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Los Angeles talent agent, Jack Giamoro (Ben Affleck), seems to have it all: a successful career, money, and a beautiful wife, Nina (Rebecca Romijn). But he still feels something is missing, so he takes a journal writing class to explore his feelings, taught by the eccentric Englishman, Mr. Primkin (John Cleese). Writing the journal makes Jack re-evaluate his life, and opens the floodgates to his memories. But when Jack learns that his wife is cheating on him with his most important client, Phil Balow (Adam Goldberg), his perfect life really starts to unravel. Things get even worse when Jack's journal, which contains secrets that could ruin him both personally and professionally, is stolen by rebuffed wanna be writer and ambitious freelance journalist, Barbi Ling (Bai Ling) and his partners in the agency like Morty (Mike Binder) and Arlene (Gina Gershon) stand to be embarrassed - and worse still, lose business.

Review by Louise Keller:
The themes of Man About Town dig deeper than its storyline suggests. It's about a successful self-made man with a designer life and designer wife who scratches underneath the surface to find the meaning of life. Of HIS life. Like writer director Mike Binder's previous film, The Upside of Anger, there is bite in this comedy as it looks at relationships, inner-demons and resolutions. Emotional pathos is shaken into a cocktail with a nip of outlandish ideas, some of which are more potent than others. But potency aside, the final mix is not as compelling as its ingredients.

In a role that might have been tailor-made for him, Ben Affleck fits the mould of LA talent agent Jack Giamoro who makes more effort on his abdomen than he does on his relationship with his wife Nina (Rebecca Romijn). John Cleese instantly made me smile as the aptly-named, supercilious Mr Primkin. His journal-writing motivation classes prompt Jack to pen his secrets - his days as a fat kid, his bitter rivalry with his brother and business ethics as he climbs the ladder of success. But as soon as he bares his soul into his journal, he finds himself confronted by new problems, as the precious book is stolen.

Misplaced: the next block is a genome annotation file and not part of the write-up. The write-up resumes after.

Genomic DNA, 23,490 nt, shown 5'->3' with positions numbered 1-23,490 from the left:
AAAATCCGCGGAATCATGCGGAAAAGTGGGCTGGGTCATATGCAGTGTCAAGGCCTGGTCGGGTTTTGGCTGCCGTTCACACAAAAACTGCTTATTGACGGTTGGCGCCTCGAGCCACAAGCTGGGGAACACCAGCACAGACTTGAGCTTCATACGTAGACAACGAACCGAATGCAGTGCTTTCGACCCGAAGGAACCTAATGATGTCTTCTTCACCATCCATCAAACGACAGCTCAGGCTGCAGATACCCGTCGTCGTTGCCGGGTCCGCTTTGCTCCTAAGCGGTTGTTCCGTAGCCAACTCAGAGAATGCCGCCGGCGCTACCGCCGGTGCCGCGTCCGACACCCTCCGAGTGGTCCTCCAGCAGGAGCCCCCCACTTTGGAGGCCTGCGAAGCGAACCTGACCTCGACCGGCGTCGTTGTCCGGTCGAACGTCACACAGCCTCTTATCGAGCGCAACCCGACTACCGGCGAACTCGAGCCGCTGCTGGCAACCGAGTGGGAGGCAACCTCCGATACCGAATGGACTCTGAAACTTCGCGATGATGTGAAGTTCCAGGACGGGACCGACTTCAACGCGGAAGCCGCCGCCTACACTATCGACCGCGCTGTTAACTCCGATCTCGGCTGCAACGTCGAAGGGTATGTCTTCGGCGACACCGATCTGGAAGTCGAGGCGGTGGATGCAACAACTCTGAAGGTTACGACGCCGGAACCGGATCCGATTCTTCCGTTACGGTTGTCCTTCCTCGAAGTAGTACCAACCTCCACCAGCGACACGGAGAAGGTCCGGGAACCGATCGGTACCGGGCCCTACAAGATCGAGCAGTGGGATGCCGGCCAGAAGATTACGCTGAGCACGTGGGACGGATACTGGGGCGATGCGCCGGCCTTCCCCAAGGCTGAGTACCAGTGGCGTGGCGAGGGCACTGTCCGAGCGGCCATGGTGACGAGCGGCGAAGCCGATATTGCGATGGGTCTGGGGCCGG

Bai Ling is a scene stealer as the journalist with the teensy mini skirt, who hungers for her story at any cost. The climactic scene involving a cat fight, an unwelcome visitor and a re-enactment of Basic Instinct's interrogation scene by a wanna-be actress is not as hilarious as the set up promises. Binder is more successful at creating textures and layers in Jack's office and home. The scenes involving Jack's stroke-ridden father (Howard Hesseman) and the oversized fish tank are among the film's funniest as well as the most poignant.

There is nothing comfortable about Jack's journey of self discovery. It's bumpy all the way. Jack faces infidelity, humiliation and business ruin. Occasionally played for laughs, but grounded in the mire of life's harsh reality, Man About Town has its moments, but is less than a memorable ride uptown.

Review by Andrew L. Urban:
Satire with several targets is a marvellous way to entertain a savvy audience, and recent films like Thank You For Smoking show it can be done with great impact and flair. Mike Binder is a talented writer but unlike Jason Reitman with TYFS, he hasn't wrangled the tone to best effect. Indeed, he has been swamped by several tones, which make the end result seem like a lumpy trifle whose cherries and custard and cake and wine - all great ingredients by themselves - refuse to gel into a wild and breezy taste sensation.

Where Binder finds fodder for his satire is Hollywood, in a talent agency whose shallow venality hides a shallow amorality; this cliché need not necessarily hinder the workings of the film, but Binder makes heavy weather of it. Still, Ben Affleck turns in good work as the pawn in Binder's game of moral chess, an agent whose reassessment of his life is forced on him by fate. The makings of a tragedy - excellent grounding for comedy - are dissipated when audience loyalties are torn between him and a morally repulsive, self serving gadget in the form of freelance journalist, Barbi Ling (Bai Ling), who threatens to expose his secrets after stealing his journal. This part of the film unsuccessfully mixes farce with drama, comedy with morality tale - and is often rather silly in its details.

The other characters - Jack's business partners - seem like a misguided Greek chorus whose function is to hear exposition and ping pong some plot progression; but it's hazy at best, so it's the performances alone that rescue the film in the hands of these great actors.

Jerry O'Connell as a writer desperately sought by Jack for his stable delivers the film's standout performance, and his scene with his wife Bryn (Amber Valetta) auditioning for the agents in the Sharon Stone role from Basic Instinct's infamous interrogation scene is great fun - although it does wimp out with a sleight of hand trick.

The film drags a bit, but it does offer entertainment for anyone in an easy to please mood.

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Mixed: 2

(US, 2006)

CAST: Ben Affleck, Scott London, Rebecca Romijn, Mike Binder, Gina Gershon, Kal Penn, Adam Goldberg Jerry O'Connell, Amber Valetta, John Cleese, Lai Bing, Damian Wayans

PRODUCER: Jack Binder, Sammy Lee, Michael Rotenberg

DIRECTOR: Mike Binder

SCRIPT: Mike Binder


EDITOR: Roger Nygard

MUSIC: Larry Groupe

PRODUCTION DESIGN: Christian Wintter

RUNNING TIME: 98 minutes



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